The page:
I saved up twillions of dollars in my Swiss bank account so dat I could wetire to Wio de Janeiwo wid my mistwess Kiwi Te Kanawa and our sewen wonderful wuv childwen. Eating kiwi fwuit and watching Da
Wegend of da Twue Seeker
under da pineapple twees.

Den along comes da New Zeawand wabbit, wooking so innocent wid his fwuffy gway tail and wittle pink eyes. Oh, dat wicked New Zeawand twickster, wid his wevil hare-bwained schemes!

Along he comes and bwows da wid wight off my cover! Dat New Zeawand mawifactor wuins all my pwans!

I’m gonna thwack you and bwast you to smitheweens wid my jumbo wabbit-whacker, you cwazy, scwewy wabbit!

Kill da wabbit! Kill da wacky wabbit!! Kill da wacky, wascally wabbit!!!

Good widence to da wicked, wevil, wascally waaaaaaaaaabbit!

Obama's narrow window of opportunity

Obama has a very narrow window of opportunity to succeed. Although presidential elections only occur every 4 years, congressional elections occur every 2 years, and he needs Congress to help him implement his agenda.

And on that timetable, he has even less than two years to succeed, for voter opinion will begin to gel well before election day.

Obama was only elected because a certain percentage of the electorate ignorantly blamed the Republicans for the economic downturn. If the Democrats were to lose control of one or both houses of Congress 2 years from now, Obama would be a lame duck president for the remainder of his term.

Now, he may get lucky. Life is unfair.

But there are many ways in which his tenure can go badly wrong. For example, if what is euphemistically called the “stimulus package,” which is doubletalk for massive pork barrel spending, fails to salvage the economy, that’s one thing that could sink his administration.

It may also be that Obama is setting some traps for himself. Not only has he vowed to close GITMO, but he’s offered a date certain (a year from now). That’s very foolhardy. It’s imprudent to set a date certain when, by your own admission, you don’t know where else to put the detainees.

Here’s a very plausible scenario: they are brought to the mainland to stand trial in Federal court. They will be acquitted on various technicalities since the gov’t can’t meet the usual burden of proof in a criminal trial.

For reasons of political correctness, they can’t be deported to their own countries for fear of being “tortured.”

Therefore, they will be released onto the streets of America.

Suppose one (or more) of them then commits a terrorist act on American soil, thanks to the bleeding-heart policies of the Obama administration. Imagine the coverage on talk radio, cable news, the blogosphere, &c.

Or suppose the mainland suffers another major terrorist attack. Obama has been very vocal about reversing the countermeasures introduced by the Bush administration. A certain percentage of the electorate would attribute the attack to his bleeding-heart policies.

He has also vowed to repeal “Don’t ask, don’t tell.” Now, that’s not the sort of thing which will single-handedly sink his administration. But he will blow political capital on an issue where he has little to gain and much to lose.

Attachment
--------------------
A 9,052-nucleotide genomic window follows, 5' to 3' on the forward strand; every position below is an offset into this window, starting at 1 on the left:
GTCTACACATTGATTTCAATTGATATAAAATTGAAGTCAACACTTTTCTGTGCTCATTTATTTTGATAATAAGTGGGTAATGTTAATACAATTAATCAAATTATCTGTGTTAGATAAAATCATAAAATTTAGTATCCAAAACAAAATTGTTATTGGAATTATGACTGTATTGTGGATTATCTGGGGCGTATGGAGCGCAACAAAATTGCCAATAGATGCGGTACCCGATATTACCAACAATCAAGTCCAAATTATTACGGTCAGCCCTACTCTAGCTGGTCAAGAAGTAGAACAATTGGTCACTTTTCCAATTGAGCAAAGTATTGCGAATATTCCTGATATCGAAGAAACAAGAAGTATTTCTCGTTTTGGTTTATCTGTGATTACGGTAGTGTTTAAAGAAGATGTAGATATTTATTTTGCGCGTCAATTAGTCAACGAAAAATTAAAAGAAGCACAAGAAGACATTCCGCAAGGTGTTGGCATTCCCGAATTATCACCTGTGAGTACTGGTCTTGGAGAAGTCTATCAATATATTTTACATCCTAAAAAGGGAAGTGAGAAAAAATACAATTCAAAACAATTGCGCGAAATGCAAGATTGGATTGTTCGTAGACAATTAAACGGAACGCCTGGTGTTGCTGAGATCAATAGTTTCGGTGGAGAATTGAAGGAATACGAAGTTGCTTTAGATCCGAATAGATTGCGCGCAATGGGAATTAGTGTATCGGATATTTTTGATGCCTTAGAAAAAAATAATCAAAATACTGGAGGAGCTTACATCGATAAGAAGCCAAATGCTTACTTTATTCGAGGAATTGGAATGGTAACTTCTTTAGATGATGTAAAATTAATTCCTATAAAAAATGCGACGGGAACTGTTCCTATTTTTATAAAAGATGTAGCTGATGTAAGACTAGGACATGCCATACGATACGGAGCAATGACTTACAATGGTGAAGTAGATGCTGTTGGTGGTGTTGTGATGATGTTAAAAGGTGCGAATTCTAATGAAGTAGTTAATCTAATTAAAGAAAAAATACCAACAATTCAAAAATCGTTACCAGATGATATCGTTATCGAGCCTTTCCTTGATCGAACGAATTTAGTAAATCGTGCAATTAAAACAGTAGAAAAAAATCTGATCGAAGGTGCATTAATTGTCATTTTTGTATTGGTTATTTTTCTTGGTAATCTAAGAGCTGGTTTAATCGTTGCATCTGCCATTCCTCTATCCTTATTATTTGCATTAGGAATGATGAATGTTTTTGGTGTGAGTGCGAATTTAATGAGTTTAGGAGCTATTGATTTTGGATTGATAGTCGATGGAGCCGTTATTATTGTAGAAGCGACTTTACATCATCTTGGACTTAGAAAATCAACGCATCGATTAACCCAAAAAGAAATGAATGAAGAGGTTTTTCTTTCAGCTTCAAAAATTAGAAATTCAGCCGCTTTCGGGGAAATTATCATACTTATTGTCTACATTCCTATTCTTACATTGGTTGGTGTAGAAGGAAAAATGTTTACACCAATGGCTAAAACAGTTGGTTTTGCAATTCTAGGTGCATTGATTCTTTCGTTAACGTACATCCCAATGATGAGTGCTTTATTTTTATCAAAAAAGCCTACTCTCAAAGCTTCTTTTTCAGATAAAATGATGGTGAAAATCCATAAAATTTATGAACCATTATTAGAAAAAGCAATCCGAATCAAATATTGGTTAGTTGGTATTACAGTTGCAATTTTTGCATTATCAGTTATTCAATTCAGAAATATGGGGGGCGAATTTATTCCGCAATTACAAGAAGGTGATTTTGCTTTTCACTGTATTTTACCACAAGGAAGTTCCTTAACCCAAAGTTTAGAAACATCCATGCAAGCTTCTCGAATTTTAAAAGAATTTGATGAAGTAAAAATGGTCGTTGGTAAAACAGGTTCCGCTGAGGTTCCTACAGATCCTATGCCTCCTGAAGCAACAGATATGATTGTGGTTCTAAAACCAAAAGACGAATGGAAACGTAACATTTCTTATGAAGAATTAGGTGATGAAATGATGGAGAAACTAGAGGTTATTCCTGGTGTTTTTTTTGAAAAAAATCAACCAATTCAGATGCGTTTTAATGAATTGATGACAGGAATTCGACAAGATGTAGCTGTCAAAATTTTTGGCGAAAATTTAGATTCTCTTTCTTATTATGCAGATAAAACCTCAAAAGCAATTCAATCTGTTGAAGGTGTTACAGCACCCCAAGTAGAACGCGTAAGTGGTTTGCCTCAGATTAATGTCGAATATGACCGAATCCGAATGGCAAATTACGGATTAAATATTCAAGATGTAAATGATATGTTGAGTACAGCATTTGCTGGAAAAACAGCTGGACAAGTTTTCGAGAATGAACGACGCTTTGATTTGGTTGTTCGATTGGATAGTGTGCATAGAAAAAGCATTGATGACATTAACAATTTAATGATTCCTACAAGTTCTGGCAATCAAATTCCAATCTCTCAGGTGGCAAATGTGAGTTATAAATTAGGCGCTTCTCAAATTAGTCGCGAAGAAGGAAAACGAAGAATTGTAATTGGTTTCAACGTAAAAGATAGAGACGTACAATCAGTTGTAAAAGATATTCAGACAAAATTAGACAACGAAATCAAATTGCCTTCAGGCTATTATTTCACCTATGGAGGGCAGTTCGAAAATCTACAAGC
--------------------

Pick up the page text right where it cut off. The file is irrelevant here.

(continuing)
A politician can doom himself in two different ways: by one very long misstep or by a series of short missteps.

Moral extortion in time of war

As I Biblicist, I don’t feel bound by just-war theory merely because it’s traditional. Just-war criteria must be subjected to rational scrutiny. However, since the debate over counterterrorism is often framed in terms of just-war theory, let’s play along with this framework.

i) One criterion in just-war theory is the immunity of noncombatants.

Terrorist organizations exploit this provision by using civilian populations as human shields.

This is a form of moral extortion. A bluff. We dare you to exercise your right of self-defense in case that would result in the foreseeable loss of innocent life.

ii) According to this scenario, nation A forfeits the right to counterattack nation B in case nation A would be taking innocent life in the process—even if nation B deliberately made it impossible for nation A to discriminate between combatants and noncombatants.

iii) However, as one philosopher has pointed out, the logic of that premise can be taken a step further:

Nation A forfeits the right to counterattack nation B in case nation B threatens to retaliate by executing its own citizens:

“Also, your scenario raises the interesting possibility that all Hamas has to do to make Israeli retaliation morally impermissible is to threaten to execute its own people if they retaliate.”

Notice that under this scenario, nation A isn’t killing any civilians. Nation B is threatening to kill its own civilians if nation A dares to defend itself.

Is that a reasonable restriction on the right of self-defense?

This is analogous to a hostage situation in which the kidnapper threatens to execute the hostage unless his terms are met. Should we accede to his demands?

What if this is his demand: unless we execute one of our children, he will execute the hostage.

What should we do in that situation? If we refuse his demand, are we responsible for the death of the hostage?

iv) Isn’t the enemy blameworthy on two grounds?

a) It’s blameworthy for the original provocation (an unprovoked attack).

b) It’s also blameworthy for exposing its civilians to needless harm by using them as human shields.